The International Red Cross and Red Crescent Museum in Geneva is presenting a selection from its rich collection of posters an open-space museum featuring walking routes to landmarks that are rich in history. One trail, The Humanitarian Legacy, covers 14 landmarks in the old town, on the left bank of the lake. A second trail, The Humanitarian Journey, covers 5 landmarks in the international quarter of the city, on the right bank of the lake. The trail was offered from 4th until 12th December when, along the way, videos could be watched at various stops, and an interactive digital map was accessible via mobile and tablet to use as a complement to, or instead of, the brochure. The latter is likely to remain available from the tourist office and other institutions in the city. You can download the program here, and find further information (as well as a map) on the Conference website at this link.

The Scottish-American steel tycoon, Andrew Carnegie (1835-1919), was once the richest man in the world. Today, he is regarded as the father of modern philanthropy (who has inspired Bill Gates). As a peace philanthropist, he remains without peer. The son of a weaver, he was born in a small

cottage in Dunfermline (a town north of Edinburgh). The prospect of a better life brought the family to Pennsylvania in 1848. Carnegie became a very successful entrepreneur; in 1901 he sold Carnegie Steel, the largest steel company in the world, for $ 480 million (over $ 14 billion today) and became the world’s richest man. Famously saying, ‘The man who dies rich, dies disgraced’, he spent the rest of his life-giving away 90% of his fortune. A considerable part he used for promoting world peace. Already as a youth, Andrew Carnegie regarded himself as a pacifist and internationalist. In the years before 1914, he endowed four trusts or foundations and financed the building of three ‘temples of peace’, including the Peace Palace in The Hague. They were a tangible expression of his firm belief in arbitration and international law as the best means to abolish war, which he called ‘the foulest blot upon our civilization’.

The original birthplace cottage where Andrew Carnegie was born (and where the family lived in one small room) was built in the 1770s and has been restored to look as it would have done during his childhood in the 1840s.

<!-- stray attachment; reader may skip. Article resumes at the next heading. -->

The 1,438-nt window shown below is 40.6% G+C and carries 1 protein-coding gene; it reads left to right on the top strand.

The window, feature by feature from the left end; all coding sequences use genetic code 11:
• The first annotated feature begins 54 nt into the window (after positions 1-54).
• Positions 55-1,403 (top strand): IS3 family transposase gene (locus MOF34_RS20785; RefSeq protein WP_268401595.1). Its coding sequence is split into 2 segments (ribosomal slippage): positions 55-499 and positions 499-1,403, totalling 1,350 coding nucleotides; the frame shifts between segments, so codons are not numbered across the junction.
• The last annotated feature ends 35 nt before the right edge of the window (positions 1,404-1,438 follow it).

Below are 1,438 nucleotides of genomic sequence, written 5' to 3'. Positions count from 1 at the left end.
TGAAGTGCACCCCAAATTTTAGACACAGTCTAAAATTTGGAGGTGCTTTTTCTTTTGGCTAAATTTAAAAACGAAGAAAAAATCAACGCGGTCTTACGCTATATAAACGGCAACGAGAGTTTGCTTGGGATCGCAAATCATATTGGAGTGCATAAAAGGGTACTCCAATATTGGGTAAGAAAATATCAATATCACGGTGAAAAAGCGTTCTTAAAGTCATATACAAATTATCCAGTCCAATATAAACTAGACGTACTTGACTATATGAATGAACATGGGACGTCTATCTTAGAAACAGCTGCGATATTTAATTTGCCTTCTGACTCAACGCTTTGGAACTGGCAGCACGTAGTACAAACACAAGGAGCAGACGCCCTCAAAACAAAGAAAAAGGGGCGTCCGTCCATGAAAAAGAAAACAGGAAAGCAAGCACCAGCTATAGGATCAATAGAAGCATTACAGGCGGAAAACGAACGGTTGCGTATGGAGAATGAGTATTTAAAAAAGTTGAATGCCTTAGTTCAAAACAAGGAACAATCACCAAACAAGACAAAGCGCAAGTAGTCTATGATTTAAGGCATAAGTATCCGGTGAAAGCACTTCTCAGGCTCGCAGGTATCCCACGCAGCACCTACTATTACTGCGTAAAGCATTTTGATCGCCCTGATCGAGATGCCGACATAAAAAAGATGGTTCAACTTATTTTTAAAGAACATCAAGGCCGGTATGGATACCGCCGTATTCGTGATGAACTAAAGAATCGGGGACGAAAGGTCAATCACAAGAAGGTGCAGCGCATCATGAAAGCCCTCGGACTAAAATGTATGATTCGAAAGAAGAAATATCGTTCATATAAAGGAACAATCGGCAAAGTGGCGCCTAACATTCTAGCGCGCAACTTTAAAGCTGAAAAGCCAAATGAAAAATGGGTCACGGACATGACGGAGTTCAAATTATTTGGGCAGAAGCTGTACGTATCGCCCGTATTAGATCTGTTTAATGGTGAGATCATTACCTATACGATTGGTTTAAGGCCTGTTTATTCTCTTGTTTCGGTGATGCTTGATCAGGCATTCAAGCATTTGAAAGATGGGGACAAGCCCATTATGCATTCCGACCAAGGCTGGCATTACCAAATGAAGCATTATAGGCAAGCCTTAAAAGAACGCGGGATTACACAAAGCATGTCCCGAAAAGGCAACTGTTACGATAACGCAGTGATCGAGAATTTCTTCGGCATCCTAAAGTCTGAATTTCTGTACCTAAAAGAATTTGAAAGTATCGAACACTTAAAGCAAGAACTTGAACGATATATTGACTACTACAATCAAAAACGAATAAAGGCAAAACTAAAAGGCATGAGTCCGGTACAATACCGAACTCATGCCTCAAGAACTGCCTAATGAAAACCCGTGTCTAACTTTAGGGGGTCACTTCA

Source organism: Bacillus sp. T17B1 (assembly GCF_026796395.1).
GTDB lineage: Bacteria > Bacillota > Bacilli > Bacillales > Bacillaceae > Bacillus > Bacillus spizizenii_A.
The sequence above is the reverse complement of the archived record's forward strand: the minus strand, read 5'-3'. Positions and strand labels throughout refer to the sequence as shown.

Opened to the public in 1908, it tells the family’s story prior to their emigration to the US. A fuller story, with many precious and original artefacts, is told in the adjoining Memorial Hall. Its construction was suggested after Carnegie’s death in 1919 by Louise Carnegie, his widow; she endowed

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Andrew Carnegie Birthplace Museum in Dunfermline, Scotland

the Hall which was inaugurated in 1928. It charts the meteoric business career of her husband and documents his stupendous philanthropy. The latter includes the financing of museums, concert halls, universities, and 2,800 public libraries (the first of which was opened in his native town in 1883). Many of the displays and artefacts in the Hall reflect his hatred of war, and passion for peace, making this a peace museum in all but name.

For more information, click here; a virtual visit to the museum can be seen here. Also go here. Several interesting articles about Carnegie and the Peace Palace are in the Winter 2019 issue of the Carnegie Reporter, published by the Carnegie Corporation of New York. The issue can be freely downloaded at this link.

For earlier articles about Andrew Carnegie and the centenary celebrations of the Peace Palace, and INMP’s contributions, see INMP Newsletter No. 5, May 2013, pp. 1, 3-4 & No. 6, November 2013, pp. 4-5.

Waxwork of Andrew Carnegie on display in the Museum in Dunfermline, Scotland

A new exhibition, Rosa Parks: In Her Own Words, was opened in the Library of Congress in Washington, D.C. on 5th

December. It will be shown until August 2020. The African American woman is best known for her refusal to give up her seat to a white man on a bus in Montgomery, Alabama, in December 1955. Her arrest and brief imprisonment sparked the Montgomery Bus Boycott that lasted for 381 days and ended with a ruling by the US Supreme Court in her favor. Contrary to popular belief, her defiant but calm demeanor when she refused to follow the bus driver’s instructions hid a militant spirit that had been forged over decades. She had been involved in the struggle for social justice and human rights since the 1930s. The exhibition shows rarely seen letters, documents, and photographs that offer an intimate portrait of Rosa Parks from her early life and activism until her later years when she had become the much-admired mother of the modern civil rights movement. A 7-minute video of an interview with Adrienne Cannon, the exhibition’s curator, and Carla D. Hayden, the Librarian of Congress, can be seen here.

New Exhibition at the Library of Congress

The display materials are largely drawn from the Rosa Parks Collection in the Library of Congress. The Collection covers 140 years of family history and comprises ca. 10,000 items. For more information about the Collection, go here. Many exhibition items can be seen at this link. Follow this link for an extensive list of resources. For an article about the exhibition, click here.